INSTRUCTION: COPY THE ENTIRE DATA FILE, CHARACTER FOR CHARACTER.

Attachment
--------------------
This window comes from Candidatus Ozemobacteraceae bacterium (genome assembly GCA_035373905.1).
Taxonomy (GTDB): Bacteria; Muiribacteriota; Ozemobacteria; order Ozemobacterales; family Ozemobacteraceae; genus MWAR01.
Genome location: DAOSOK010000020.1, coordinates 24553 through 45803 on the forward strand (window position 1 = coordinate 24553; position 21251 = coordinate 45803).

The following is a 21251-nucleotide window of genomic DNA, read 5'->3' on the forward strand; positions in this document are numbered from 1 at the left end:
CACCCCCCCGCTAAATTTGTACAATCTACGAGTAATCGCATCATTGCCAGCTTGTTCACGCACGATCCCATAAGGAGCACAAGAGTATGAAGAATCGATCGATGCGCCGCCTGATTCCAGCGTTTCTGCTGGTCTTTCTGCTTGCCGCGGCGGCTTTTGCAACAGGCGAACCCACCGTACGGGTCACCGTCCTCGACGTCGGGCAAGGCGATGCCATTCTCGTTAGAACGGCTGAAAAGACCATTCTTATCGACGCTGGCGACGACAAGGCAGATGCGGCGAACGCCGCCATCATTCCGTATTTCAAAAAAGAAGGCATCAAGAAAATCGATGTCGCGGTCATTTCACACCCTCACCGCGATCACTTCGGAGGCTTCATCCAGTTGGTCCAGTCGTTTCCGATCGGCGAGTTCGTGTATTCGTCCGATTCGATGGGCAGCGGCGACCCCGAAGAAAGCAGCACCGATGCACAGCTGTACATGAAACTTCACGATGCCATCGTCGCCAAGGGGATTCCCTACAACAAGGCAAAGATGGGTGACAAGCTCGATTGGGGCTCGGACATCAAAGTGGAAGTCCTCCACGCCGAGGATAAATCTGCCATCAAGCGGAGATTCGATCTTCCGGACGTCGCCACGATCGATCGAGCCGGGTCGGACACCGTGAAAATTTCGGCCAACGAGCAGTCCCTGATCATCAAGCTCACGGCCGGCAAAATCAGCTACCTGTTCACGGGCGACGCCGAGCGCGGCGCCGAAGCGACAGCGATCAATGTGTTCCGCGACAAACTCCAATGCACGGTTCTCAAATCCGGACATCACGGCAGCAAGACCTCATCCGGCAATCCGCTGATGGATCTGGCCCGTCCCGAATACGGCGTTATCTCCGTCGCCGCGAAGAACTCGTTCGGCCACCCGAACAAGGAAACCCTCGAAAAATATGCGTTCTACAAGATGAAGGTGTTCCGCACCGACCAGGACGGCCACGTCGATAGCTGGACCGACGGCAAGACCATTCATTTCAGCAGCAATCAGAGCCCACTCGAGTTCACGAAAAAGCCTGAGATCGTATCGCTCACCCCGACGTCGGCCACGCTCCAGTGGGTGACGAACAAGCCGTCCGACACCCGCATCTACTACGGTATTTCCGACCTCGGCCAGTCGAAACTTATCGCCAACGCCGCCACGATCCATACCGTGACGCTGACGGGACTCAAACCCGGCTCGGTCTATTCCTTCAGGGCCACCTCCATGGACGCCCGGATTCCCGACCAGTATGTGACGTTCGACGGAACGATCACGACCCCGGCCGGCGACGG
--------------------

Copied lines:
This window comes from Candidatus Ozemobacteraceae bacterium (genome assembly GCA_035373905.1).
Taxonomy (GTDB): Bacteria; Muiribacteriota; Ozemobacteria; order Ozemobacterales; family Ozemobacteraceae; genus MWAR01.
Genome location: DAOSOK010000020.1, coordinates 24553 through 45803 on the forward strand (window position 1 = coordinate 24553; position 21251 = coordinate 45803).

The following is a 21251-nucleotide window of genomic DNA, read 5'->3' on the forward strand; positions in this document are numbered from 1 at the left end:
CACCCCCCCGCTAAATTTGTACAATCTACGAGTAATCGCATCATTGCCAGCTTGTTCACGCACGATCCCATAAGGAGCACAAGAGTATGAAGAATCGATCGATGCGCCGCCTGATTCCAGCGTTTCTGCTGGTCTTTCTGCTTGCCGCGGCGGCTTTTGCAACAGGCGAACCCACCGTACGGGTCACCGTCCTCGACGTCGGGCAAGGCGATGCCATTCTCGTTAGAACGGCTGAAAAGACCATTCTTATCGACGCTGGCGACGACAAGGCAGATGCGGCGAACGCCGCCATCATTCCGTATTTCAAAAAAGAAGGCATCAAGAAAATCGATGTCGCGGTCATTTCACACCCTCACCGCGATCACTTCGGAGGCTTCATCCAGTTGGTCCAGTCGTTTCCGATCGGCGAGTTCGTGTATTCGTCCGATTCGATGGGCAGCGGCGACCCCGAAGAAAGCAGCACCGATGCACAGCTGTACATGAAACTTCACGATGCCATCGTCGCCAAGGGGATTCCCTACAACAAGGCAAAGATGGGTGACAAGCTCGATTGGGGCTCGGACATCAAAGTGGAAGTCCTCCACGCCGAGGATAAATCTGCCATCAAGCGGAGATTCGATCTTCCGGACGTCGCCACGATCGATCGAGCCGGGTCGGACACCGTGAAAATTTCGGCCAACGAGCAGTCCCTGATCATCAAGCTCACGGCCGGCAAAATCAGCTACCTGTTCACGGGCGACGCCGAGCGCGGCGCCGAAGCGACAGCGATCAATGTGTTCCGCGACAAACTCCAATGCACGGTTCTCAAATCCGGACATCACGGCAGCAAGACCTCATCCGGCAATCCGCTGATGGATCTGGCCCGTCCCGAATACGGCGTTATCTCCGTCGCCGCGAAGAACTCGTTCGGCCACCCGAACAAGGAAACCCTCGAAAAATATGCGTTCTACAAGATGAAGGTGTTCCGCACCGACCAGGACGGCCACGTCGATAGCTGGACCGACGGCAAGACCATTCATTTCAGCAGCAATCAGAGCCCACTCGAGTTCACGAAAAAGCCTGAGATCGTATCGCTCACCCCGACGTCGGCCACGCTCCAGTGGGTGACGAACAAGCCGTCCGACACCCGCATCTACTACGGTATTTCCGACCTCGGCCAGTCGAAACTTATCGCCAACGCCGCCACGATCCATACCGTGACGCTGACGGGACTCAAACCCGGCTCGGTCTATTCCTTCAGGGCCACCTCCATGGACGCCCGGATTCCCGACCAGTATGTGACGTTCGACGGAACGATCACGACCCCGGCCGGCGACGG